Odd - Even Discards
Signaling With the First Discard
There was a time long ago when odd/even discards were exotic and few players knew what they were, but most players are using them today.  Maybe something better will be developed someday, but for now they are the best.  Even so, many players today are still using either Standard Discards or Laventhal Discards.  In my estimation they are at a disadvantage.


Odd/Even Signals

The ACBL has a regulation that says you can only signal on your first discard.  That seems odd, but you seldom get the opportunity to use a suit-preference signal later in the hand, so it's not much loss.

This is the agreement:
  • At your first opportunity to make a discard, if you play an odd-number low card, such as the 3, 5, 7 or 9, you are asking your partner to please lead the same suit.  If you discard an odd club, such as the seven, you would prefer a club lead the next time your partner is on lead.

  • If you discard an even spot card, such as the 2, 4, 8 or 10, it will discourage youer partner from leading that suit, but more importantly, the size of the even card is a Suit Preference signal.  A small spot card, such as the 2 or the 4 says, "Partner. please do not lead this suit... Lead the Lower of the two remaining suits.  Perforce, a high and even signal, such as the 8 or the 10, asks for the higher of the two remaining suits.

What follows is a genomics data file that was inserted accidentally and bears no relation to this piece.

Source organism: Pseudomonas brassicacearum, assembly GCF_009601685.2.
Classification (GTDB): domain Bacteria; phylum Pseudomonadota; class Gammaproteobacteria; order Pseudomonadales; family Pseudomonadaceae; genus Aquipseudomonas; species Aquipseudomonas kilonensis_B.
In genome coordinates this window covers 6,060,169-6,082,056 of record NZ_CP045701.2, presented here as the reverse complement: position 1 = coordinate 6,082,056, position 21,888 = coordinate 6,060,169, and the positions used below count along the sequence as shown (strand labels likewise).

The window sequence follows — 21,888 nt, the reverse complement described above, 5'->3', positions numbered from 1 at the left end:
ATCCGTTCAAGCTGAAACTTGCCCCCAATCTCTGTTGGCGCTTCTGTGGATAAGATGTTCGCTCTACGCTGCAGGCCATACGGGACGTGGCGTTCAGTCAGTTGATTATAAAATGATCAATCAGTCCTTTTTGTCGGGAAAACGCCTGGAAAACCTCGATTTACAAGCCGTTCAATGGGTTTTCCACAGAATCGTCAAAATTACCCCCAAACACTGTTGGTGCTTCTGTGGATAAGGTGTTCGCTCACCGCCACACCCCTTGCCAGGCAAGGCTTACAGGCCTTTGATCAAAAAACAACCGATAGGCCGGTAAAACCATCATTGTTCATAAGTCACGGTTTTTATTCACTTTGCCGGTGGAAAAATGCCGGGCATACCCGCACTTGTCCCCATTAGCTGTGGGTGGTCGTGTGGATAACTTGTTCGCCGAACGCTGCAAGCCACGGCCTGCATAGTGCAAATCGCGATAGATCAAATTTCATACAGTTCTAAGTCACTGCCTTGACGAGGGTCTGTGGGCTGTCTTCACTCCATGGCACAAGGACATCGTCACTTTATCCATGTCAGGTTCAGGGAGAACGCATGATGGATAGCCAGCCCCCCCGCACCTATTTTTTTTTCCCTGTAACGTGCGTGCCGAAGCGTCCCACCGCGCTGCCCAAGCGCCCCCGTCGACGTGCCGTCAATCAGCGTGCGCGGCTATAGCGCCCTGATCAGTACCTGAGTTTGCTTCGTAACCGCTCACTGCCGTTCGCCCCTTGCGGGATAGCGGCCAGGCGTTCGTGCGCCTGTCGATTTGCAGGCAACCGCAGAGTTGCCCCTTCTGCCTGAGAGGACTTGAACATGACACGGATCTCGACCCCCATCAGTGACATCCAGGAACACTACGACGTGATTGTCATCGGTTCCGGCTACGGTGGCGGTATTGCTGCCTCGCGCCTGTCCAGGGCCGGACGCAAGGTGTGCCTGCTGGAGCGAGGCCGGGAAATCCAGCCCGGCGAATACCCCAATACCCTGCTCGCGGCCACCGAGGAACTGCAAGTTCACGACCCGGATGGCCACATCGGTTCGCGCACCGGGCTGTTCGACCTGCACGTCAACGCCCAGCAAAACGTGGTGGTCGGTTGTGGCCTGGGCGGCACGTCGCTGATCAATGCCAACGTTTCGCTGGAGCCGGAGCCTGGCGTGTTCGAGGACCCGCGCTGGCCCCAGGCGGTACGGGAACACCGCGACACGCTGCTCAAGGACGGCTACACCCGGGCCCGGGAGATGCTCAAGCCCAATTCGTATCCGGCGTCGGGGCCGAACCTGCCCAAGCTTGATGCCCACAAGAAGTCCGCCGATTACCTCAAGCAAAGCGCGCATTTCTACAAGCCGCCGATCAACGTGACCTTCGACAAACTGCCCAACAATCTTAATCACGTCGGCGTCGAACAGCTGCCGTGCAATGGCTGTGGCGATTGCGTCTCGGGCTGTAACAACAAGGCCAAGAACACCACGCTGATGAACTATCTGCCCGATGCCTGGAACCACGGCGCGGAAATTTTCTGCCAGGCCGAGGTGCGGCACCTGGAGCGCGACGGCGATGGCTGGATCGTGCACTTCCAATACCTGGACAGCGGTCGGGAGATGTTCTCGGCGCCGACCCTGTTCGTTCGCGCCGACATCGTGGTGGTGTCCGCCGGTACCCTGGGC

Note that the six spot is not included in these signals because it is neither high nor low, and cannot be interpreted as a signal.  Probably the best you can understand about a discard of the six is that either partner does not have a card he can use as a signal, or he has no preference.


Laventhal Discards

Better than Standard discards, but not as good as Odd/Even discards are Laventhal signals.  If your opponents are using these signals, this is an explanation.
    If an opponent discard any spot card, odd or even, high or low, it tells his partner not to lead that particular suit.  Instead, the size of the discard sends a signal as to suit preference.  Again, the six shows no preference.